Tuesday, August 30, 2011

Two films of their times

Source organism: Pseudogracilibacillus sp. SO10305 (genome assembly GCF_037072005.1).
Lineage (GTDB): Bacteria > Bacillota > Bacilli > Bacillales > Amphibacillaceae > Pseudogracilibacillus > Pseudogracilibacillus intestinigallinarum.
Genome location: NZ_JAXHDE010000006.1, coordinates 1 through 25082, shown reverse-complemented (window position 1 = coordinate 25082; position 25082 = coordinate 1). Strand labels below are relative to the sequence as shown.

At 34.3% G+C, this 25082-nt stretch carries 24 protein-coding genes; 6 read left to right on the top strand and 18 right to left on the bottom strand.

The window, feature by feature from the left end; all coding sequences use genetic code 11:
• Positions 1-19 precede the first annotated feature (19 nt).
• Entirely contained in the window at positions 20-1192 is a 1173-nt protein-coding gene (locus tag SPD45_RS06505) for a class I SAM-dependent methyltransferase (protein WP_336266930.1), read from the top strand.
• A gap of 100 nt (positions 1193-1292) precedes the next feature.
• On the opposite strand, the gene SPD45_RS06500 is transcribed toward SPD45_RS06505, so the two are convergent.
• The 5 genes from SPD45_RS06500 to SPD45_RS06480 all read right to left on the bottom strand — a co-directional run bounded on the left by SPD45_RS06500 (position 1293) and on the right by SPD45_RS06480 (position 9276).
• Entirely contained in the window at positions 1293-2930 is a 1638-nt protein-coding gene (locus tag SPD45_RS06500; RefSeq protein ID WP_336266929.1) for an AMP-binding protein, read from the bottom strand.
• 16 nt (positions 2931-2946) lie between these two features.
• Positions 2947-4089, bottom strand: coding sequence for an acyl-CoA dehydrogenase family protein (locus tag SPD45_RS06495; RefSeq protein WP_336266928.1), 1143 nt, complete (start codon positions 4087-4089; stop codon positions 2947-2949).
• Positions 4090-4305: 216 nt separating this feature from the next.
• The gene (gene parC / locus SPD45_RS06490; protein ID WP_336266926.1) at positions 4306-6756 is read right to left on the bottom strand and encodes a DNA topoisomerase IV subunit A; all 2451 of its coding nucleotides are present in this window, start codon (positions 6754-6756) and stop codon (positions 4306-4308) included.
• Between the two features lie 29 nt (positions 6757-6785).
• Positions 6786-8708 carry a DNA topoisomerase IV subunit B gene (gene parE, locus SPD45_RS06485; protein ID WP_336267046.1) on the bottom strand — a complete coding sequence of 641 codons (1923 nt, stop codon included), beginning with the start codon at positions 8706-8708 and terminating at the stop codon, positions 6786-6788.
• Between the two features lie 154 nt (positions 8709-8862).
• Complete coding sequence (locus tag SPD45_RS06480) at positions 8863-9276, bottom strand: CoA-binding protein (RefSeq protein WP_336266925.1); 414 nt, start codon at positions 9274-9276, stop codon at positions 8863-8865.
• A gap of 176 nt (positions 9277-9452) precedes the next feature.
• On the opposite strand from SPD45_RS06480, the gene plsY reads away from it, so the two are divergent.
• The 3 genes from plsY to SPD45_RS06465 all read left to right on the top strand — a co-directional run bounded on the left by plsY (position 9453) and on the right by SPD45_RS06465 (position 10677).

Two movies, both very much of their times, one of which is still ongoing. Loving (Irvin Kershner, 1970) stars George Segal (left)  and Eva Marie Saint as husband and wife. They’re living the suburban commuting life in Westport, Conn. He’s a struggling commercial artist. She’s on the home front with two small children. Segal (Brooks Wilson) is a philanderer, having an affair with a gallery owner, Grace (Janice Young) in Manhattan, and is the sexual interest of Nelly (Nancie Phillips) the wife of his commuter buddy Will (David Doyle – John Bosley of Charlie’s Angels fame). The film, shot by Gordon Willis – well known as photographer on Woody Allen flics – has a remarkable sense of realism, with an outstanding performance by Segal whose character is frustrated by his marriage and work and who cannot relinquish his appetites for alcohol and women. This storyline is almost an update of that of the characters in TV’s Mad Men, only the story takes place at the end of the Swinging Sixties, culturally long after the conformist era captured by the television show though chronologically only several years apart. The film’s next-to-final scene is an extraordinary voyeuristic moment - one of the most embarrassing to which characters are subjected in any film I’ve seen - leading to the final resolution, which may be no resolution at all.....The other movie is Henry Jaglom’s 1992 Venice/Venice. I’ve long been a fan of Jaglom (above right), as quintessential a “modern” director as Robert Altman, and whose films with ensemble casts have the same documentary feel. They deal with the post-1960s Me Generation zeitgeist, marked by affluent characters’ introspection and neuroses. Both directors’ films are more complex than that of course. And in Jaglom’s case it’s his focus on women that really defines what they are all about. Jaglom is fascinated by women. Yes, he is physically attracted to them but he’s also absorbed by their psychologies. He finds them more interesting than one-dimensional men because they’re more open, honest and straightforward about what they’re thinking, their attitudes towards men and to the world at large.  Films like Someone to Love, Babyfever, Eating, and Last Summer in the Hamptons are good examples of this viewpoint. But so is Venice/Venice – half shot in the Italian city, half in the Los Angles seaside neighbourhood. The film opens at the Venice (Italy) film festival and seems like a documentary as Jaglom plays a director fielding press interviews. But he is not really Jaglom but a director named Dean, though he is for all intents and purposes Jaglom, right down to Jaglom’s trademark hat. Nelly Alard is the French journalist Jeanne with whom he has an affair in this most romantic of cities. She is a modern Mona Lisa, an inscrutable woman who is at turns intrigued and disillusioned by the director. Alard's acting has been mainly confined to French films though she was in Jaglom’s Eating (1990). Too bad we have not been able to see more of her because she is indeed a real find. (photos: Segal - librarising.com; Jaglom - informedinvestor.ic24.net)

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